Lockheed Martin said its Space Systems division posted sharply higher operating-profit margins of 9.8 percent for the first three months of 2006, but that its Atlas rocket business and its commercial-satellite division remain no more than break-even operations.
While those businesses remain low margin operations, space and missile defense work for the U.S. Department of Defense were responsible for the division’s strong profit performance, said Lockheed Martin Chief Financial Officer Christopher E. Kubasik during an April 25 presentation of the company’s financial performance.
Lockheed Martin reported an operating profit of $193 million, up 26 percent from a year earlier, on net sales of $1.97 billion in the three months ending March 31. Sales were up 18 percent despite the fact that there were no launches in the quarter and only one commercial satellite delivery and one fewer Atlas rocket launch than a year ago.
In addition, the Lockheed Martin-ledcommercial-launch services company has suffered from the grounding of the Proton launch vehicle since a Feb. 28 failure. The vehicle is expected to return to service this summer. Besides the expected launcher activity this year, Lockheed Martin expects to deliver as many as seven satellites this year.
Despite this expected satellite and launcher activity later this year, Kubasik said the company is sticking with its previously announced estimate of between $7.5 billion and $8 billion for 2006 Space Systems revenue.
On the profit side, Kubasik said the four to six additional commercial satellite deliveries this year will generate “$400 to $500 million of revenue with no significant margins. So that in and of itself is dilutive.”
Kubasik also sought to correct what he said is a misconception that operating the Atlas rocket is a nicely profitably business — much as the now-retired Titan vehicle, used by the U.S. government, used to be. “Those just aren’t like they used to be five or 10 years ago,” Kubasik said of Atlas operations. “Those tend to be just above break even on the commercial side and on the government launches, which is why we’ve talked about the ULA joint venture.”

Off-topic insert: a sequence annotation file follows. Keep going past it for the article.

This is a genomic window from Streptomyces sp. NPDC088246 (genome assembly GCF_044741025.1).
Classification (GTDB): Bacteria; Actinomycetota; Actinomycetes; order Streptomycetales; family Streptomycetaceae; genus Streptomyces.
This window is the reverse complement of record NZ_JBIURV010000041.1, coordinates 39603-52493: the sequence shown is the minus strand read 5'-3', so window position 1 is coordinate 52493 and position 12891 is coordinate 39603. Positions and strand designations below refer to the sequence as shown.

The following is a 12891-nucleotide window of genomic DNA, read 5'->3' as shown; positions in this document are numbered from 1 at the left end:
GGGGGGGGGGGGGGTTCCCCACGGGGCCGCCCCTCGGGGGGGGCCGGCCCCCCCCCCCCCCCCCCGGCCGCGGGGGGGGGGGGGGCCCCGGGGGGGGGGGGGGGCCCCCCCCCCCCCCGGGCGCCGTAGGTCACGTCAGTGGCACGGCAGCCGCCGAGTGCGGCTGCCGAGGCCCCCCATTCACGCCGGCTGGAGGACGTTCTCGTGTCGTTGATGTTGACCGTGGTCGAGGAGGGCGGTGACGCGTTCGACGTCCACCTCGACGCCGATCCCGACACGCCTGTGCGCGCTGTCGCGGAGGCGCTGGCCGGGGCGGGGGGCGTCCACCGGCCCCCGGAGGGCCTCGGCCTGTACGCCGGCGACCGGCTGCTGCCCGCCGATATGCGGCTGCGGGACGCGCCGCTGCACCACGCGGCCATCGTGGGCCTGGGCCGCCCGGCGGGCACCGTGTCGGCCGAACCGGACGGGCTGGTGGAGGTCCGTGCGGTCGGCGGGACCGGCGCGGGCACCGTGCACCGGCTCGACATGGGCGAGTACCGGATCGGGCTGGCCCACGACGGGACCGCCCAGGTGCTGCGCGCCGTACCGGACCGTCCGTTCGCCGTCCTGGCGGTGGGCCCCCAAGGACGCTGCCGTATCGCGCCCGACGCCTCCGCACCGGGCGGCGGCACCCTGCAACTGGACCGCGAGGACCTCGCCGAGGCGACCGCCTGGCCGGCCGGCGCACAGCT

ULA, or, is a joint venture with Boeing that would combine Atlas and Boeing rocket manufacturing for the government market. The alliance was proposed in May 2005 and has since been under review by U.S. government agencies.
Boeing Chief Financial Officer James Bell, in an April 26 conference call on Boeing’s financial results, said he expects ULA will clear U.S. Federal Trade Commission review by June and will not be affected by Boeing negotiations with the U.S. government on penalties Boeing will pay for illegally using Lockheed materials in bidding for a U.S. government launch contract.
“We would anticipate a resolution in the second quarter,” Bell said in the conference call. “It’s still making good progress.”
Northr op Grumman Space Technology President Alexis Livanos said his company’s concerns about ULA are being addressed by U.S. regulators and that Northro p Grumman now supports the merger.
Livanos said in April 20 remarks at the National Press Club in Washington that Northro p Grumman nonetheless wants the government to ensure that ULA will provide equal access, by all satellite builders, to launch-vehicle mating technology.
Lockheed Martin and Boeing both are major satellite prime contractors that compete with Northro p Grumman and in principle could use their ULA venture to make life difficult for other satellite builders.
Bell said Boeing has not reached an agreement with the U.S. government on what penalties the company should pay for violating regulations on hiring a former U.S. Air Force official, and for using Lockheed-proprietary documents in bidding for a U.S. Defense Department launch contract.
Bell said that because there has been no agreement on the amounts of a possible fine, Boeing is unable to estimate the effects of a fine on Boeing’s anticipated 2006 financial performance.
Staff writer Jeremy Singer contributed to this article from Washington.